But screw it, I have better memories than that.


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Remembering Joe Sample, Fifth Ward Jazz-Funk Great

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Photo by Marco Torres
Note: this Christmas, Rocks Off is remembering some prominent members of Houston's music community we lost this year.

Joe Sample, the Houston native whose masterful keyboard playing made him a leading figure in the jazz fusion movement of the '60s and '70s and a top session musician in jazz, R&B and pop for several decades, passed away September 12, according to his Facebook page. His family announced his death with the following message:

[Wife] Yolanda and his son Nicklas would like to thank all of you, his fans and friends, for your prayers and support during this trying time. Please know that Joe was aware and very appreciative of all of your prayers, comments, letters/cards and well wishes.

Sample was a graduate of Wheatley High School, where he and some classmates founded a group they called the Jazz Crusaders in the mid-'50s. They moved to Southern California in the early '60s and became one of the most popular and respected groups in jazz thanks to albums like Freedom Sound and Looking Ahead. In the '70s, as their sound incorporated more and more elements of funk and R&B, the group changed its name to the Crusaders. Sample also took plenty of jobs on the side, appearing on classic pop-rock albums such as Joni Mitchell's Court & Spark, Marvin Gaye's Let's Get It On and Canned Heat's Up the Country. It was not easy work, he told the Houston Press in 2013:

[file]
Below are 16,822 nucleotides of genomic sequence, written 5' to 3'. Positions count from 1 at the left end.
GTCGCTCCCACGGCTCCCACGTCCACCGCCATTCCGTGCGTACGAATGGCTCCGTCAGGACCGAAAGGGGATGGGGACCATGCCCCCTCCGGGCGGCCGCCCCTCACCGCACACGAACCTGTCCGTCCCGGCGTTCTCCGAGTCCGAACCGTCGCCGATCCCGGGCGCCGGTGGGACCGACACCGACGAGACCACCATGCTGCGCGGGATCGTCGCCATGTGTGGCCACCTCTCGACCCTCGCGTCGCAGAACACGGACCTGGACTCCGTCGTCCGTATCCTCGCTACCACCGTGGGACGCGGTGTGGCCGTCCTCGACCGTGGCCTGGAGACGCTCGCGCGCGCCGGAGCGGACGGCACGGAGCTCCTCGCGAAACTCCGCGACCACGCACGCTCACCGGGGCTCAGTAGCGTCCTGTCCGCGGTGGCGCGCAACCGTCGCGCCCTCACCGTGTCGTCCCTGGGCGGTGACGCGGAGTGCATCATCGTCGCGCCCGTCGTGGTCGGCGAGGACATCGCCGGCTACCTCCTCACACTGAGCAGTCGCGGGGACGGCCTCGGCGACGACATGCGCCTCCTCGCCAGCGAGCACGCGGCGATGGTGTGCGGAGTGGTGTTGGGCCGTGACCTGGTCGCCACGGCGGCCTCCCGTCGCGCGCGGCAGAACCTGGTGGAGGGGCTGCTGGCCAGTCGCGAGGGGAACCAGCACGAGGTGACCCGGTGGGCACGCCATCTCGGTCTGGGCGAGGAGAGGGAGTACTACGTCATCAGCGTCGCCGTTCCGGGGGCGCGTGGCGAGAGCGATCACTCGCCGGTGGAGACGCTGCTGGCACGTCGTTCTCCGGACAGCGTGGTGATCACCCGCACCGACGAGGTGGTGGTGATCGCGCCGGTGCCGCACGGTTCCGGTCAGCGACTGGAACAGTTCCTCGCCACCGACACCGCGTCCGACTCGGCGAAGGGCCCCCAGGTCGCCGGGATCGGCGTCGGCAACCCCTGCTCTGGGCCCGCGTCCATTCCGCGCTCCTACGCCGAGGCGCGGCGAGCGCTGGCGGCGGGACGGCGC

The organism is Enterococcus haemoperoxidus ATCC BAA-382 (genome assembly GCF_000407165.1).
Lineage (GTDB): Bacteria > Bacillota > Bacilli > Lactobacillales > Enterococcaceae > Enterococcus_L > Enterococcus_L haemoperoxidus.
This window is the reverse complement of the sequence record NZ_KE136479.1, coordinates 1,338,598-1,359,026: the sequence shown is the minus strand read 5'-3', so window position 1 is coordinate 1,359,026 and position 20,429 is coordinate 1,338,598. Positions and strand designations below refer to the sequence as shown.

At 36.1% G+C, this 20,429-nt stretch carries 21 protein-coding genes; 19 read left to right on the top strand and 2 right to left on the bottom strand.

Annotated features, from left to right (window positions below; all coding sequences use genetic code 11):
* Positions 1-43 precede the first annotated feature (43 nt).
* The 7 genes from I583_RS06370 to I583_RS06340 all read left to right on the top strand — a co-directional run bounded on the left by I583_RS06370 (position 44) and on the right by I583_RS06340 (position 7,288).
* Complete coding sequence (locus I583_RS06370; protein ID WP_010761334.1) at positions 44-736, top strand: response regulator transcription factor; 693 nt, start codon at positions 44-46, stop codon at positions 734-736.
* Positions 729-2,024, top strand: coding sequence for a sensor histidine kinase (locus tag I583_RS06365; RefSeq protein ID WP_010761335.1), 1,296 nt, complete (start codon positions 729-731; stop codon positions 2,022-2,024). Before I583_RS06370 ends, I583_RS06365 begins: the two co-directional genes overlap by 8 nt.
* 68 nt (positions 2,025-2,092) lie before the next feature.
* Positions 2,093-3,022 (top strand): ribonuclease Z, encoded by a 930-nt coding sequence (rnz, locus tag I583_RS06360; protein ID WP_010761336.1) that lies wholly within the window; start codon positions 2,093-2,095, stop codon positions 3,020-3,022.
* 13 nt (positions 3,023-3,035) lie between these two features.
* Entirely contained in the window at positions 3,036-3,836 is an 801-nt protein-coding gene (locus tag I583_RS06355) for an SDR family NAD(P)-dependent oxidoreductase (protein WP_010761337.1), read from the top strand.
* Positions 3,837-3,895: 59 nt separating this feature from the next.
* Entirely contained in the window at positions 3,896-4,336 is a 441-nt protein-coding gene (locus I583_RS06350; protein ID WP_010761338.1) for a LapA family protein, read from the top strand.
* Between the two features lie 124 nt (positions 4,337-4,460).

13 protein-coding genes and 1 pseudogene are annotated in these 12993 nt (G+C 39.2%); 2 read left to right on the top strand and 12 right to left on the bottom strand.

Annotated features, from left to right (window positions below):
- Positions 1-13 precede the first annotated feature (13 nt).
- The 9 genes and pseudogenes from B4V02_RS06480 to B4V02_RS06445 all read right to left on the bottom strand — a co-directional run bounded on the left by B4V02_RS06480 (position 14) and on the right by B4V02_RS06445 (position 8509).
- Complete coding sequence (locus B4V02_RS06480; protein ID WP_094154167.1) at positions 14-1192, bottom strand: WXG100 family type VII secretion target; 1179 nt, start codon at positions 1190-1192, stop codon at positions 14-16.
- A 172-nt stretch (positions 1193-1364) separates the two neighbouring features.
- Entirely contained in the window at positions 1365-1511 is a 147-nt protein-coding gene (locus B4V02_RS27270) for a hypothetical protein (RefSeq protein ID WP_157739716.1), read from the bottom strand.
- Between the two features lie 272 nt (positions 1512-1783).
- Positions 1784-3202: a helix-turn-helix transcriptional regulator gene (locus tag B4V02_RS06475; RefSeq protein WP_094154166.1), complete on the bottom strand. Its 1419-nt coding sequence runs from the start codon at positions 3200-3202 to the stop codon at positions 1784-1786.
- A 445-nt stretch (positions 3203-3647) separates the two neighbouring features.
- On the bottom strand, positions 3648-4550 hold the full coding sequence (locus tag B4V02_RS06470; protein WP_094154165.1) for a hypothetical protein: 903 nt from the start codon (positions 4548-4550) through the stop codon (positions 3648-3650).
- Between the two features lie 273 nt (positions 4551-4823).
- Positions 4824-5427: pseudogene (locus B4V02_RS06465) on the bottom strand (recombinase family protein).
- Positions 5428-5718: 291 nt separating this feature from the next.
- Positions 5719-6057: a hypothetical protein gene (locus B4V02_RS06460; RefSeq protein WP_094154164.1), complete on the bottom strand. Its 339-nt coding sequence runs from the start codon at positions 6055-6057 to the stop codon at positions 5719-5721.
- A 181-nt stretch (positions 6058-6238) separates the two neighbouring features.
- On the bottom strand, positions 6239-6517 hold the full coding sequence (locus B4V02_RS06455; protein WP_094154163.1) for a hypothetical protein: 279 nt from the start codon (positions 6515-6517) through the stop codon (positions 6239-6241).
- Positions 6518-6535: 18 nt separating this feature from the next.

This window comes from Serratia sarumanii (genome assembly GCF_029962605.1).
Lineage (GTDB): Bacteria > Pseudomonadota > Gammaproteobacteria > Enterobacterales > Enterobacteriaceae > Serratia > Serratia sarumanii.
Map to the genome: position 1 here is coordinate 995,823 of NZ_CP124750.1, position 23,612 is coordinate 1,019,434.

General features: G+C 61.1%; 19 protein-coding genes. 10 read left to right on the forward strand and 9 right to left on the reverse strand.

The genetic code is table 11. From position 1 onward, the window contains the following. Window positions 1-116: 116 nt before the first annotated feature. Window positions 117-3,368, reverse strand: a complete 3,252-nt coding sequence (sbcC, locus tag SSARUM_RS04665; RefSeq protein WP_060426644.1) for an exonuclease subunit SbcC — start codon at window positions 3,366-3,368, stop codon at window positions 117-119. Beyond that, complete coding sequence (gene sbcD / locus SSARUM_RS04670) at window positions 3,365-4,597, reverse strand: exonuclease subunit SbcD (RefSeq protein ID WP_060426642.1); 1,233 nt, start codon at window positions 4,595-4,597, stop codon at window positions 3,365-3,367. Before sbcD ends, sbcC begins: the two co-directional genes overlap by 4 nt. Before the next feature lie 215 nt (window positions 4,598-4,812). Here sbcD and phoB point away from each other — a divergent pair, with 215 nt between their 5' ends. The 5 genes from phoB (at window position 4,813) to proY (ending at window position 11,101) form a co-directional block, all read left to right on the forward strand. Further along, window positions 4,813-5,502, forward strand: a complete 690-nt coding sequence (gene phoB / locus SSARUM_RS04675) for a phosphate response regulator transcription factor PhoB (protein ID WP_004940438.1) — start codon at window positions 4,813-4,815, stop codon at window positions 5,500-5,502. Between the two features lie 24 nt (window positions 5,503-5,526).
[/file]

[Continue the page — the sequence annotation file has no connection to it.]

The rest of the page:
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Remembering Dale Brooks, Early Houston Punk Videographer

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Photo courtesy of Ella Tyler
Dale Brooks, center, with "Robot" Burtenshaw (left) and Ted Barwell at Brooks' 2013 wedding
When the first wave of punk swept through America and Britain during the rather moribund mid-1970s, it became so fertile because punk was inclusive, participatory and democratic. Into its ranks swept musicians, fashion designers, artists, radio personalities, photographers and writers, as well as filmmakers and documentarians.

Dale Brooks, who passed away on November 19 at his home in Marble Falls (age 60), was a seminal character from those times. I met him while he filmed the Island reunion gig a few years back, and Brooks' audiovisual skills and vision helped propel local acts like the Hates into the video age and caught touring acts like the Dils during their rare, short-lived jaunts into middle America. Though Brooks was a longtime supporter of electric cars, eventually becoming president of the Houston Electric Auto Association, today Rocks Off would like to shed light on his forays into local music.

Like many, he began his pursuits by preparing well in advance of punk's zero hour.


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RIP Bobby Keys: Texan and Stones Saxophonist Dies at 70

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Sean Birmingham via Wikimedia commons
Bobby Keys in 2009